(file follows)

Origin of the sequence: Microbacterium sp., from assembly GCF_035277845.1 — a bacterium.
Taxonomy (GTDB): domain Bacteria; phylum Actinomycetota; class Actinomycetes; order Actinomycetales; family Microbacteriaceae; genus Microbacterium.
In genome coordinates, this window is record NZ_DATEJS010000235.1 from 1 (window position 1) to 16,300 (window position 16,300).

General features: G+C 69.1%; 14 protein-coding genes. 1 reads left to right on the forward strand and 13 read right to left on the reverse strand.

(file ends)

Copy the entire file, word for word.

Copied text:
Origin of the sequence: Microbacterium sp., from assembly GCF_035277845.1 — a bacterium.
Taxonomy (GTDB): domain Bacteria; phylum Actinomycetota; class Actinomycetes; order Actinomycetales; family Microbacteriaceae; genus Microbacterium.
In genome coordinates, this window is record NZ_DATEJS010000235.1 from 1 (window position 1) to 16,300 (window position 16,300).

General features: G+C 69.1%; 14 protein-coding genes. 1 reads left to right on the forward strand and 13 read right to left on the reverse strand.